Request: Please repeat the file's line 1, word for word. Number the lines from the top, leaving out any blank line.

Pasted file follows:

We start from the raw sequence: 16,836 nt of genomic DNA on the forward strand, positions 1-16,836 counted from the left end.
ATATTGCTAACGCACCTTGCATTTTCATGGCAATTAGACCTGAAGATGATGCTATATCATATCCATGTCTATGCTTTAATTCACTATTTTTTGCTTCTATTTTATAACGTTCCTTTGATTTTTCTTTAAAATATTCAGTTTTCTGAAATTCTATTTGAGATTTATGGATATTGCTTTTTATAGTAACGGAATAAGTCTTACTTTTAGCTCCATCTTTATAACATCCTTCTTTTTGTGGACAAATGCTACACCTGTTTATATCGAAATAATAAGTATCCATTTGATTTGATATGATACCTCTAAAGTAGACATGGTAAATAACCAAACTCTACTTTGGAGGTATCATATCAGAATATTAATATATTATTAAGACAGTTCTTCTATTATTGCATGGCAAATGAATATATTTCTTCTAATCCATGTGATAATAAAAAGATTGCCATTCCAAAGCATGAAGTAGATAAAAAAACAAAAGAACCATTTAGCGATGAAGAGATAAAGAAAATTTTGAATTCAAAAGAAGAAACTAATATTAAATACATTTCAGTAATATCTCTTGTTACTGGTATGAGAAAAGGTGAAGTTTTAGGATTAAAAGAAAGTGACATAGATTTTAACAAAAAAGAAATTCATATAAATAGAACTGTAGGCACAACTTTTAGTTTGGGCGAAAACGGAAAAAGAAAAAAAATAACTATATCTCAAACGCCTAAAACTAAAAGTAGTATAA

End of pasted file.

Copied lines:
We start from the raw sequence: 16,836 nt of genomic DNA on the forward strand, positions 1-16,836 counted from the left end.